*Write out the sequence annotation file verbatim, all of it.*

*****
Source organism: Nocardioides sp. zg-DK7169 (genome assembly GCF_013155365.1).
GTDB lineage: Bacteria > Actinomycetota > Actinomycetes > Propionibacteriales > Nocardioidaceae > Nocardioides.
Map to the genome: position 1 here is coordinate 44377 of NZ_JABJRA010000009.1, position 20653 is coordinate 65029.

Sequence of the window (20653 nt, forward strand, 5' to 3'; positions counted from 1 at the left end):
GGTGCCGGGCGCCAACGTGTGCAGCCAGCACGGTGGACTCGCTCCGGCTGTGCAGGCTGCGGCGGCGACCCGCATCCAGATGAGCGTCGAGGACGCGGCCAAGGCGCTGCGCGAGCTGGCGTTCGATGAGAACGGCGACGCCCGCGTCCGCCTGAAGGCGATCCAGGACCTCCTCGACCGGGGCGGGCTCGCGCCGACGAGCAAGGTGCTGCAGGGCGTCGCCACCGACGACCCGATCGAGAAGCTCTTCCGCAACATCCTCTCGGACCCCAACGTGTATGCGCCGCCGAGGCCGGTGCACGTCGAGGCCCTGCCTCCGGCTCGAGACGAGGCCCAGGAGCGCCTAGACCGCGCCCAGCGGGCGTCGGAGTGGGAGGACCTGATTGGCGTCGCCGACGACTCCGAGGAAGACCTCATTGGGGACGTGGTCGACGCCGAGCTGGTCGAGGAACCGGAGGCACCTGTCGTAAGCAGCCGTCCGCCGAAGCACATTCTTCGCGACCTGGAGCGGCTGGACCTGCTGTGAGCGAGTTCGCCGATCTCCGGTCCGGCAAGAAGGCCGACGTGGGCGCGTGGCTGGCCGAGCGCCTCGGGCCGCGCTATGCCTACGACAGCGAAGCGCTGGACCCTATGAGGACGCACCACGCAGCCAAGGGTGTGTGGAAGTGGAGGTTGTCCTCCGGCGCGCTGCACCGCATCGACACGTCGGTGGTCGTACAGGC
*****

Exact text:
Source organism: Nocardioides sp. zg-DK7169 (genome assembly GCF_013155365.1).
GTDB lineage: Bacteria > Actinomycetota > Actinomycetes > Propionibacteriales > Nocardioidaceae > Nocardioides.
Map to the genome: position 1 here is coordinate 44377 of NZ_JABJRA010000009.1, position 20653 is coordinate 65029.

Sequence of the window (20653 nt, forward strand, 5' to 3'; positions counted from 1 at the left end):
GGTGCCGGGCGCCAACGTGTGCAGCCAGCACGGTGGACTCGCTCCGGCTGTGCAGGCTGCGGCGGCGACCCGCATCCAGATGAGCGTCGAGGACGCGGCCAAGGCGCTGCGCGAGCTGGCGTTCGATGAGAACGGCGACGCCCGCGTCCGCCTGAAGGCGATCCAGGACCTCCTCGACCGGGGCGGGCTCGCGCCGACGAGCAAGGTGCTGCAGGGCGTCGCCACCGACGACCCGATCGAGAAGCTCTTCCGCAACATCCTCTCGGACCCCAACGTGTATGCGCCGCCGAGGCCGGTGCACGTCGAGGCCCTGCCTCCGGCTCGAGACGAGGCCCAGGAGCGCCTAGACCGCGCCCAGCGGGCGTCGGAGTGGGAGGACCTGATTGGCGTCGCCGACGACTCCGAGGAAGACCTCATTGGGGACGTGGTCGACGCCGAGCTGGTCGAGGAACCGGAGGCACCTGTCGTAAGCAGCCGTCCGCCGAAGCACATTCTTCGCGACCTGGAGCGGCTGGACCTGCTGTGAGCGAGTTCGCCGATCTCCGGTCCGGCAAGAAGGCCGACGTGGGCGCGTGGCTGGCCGAGCGCCTCGGGCCGCGCTATGCCTACGACAGCGAAGCGCTGGACCCTATGAGGACGCACCACGCAGCCAAGGGTGTGTGGAAGTGGAGGTTGTCCTCCGGCGCGCTGCACCGCATCGACACGTCGGTGGTCGTACAGGC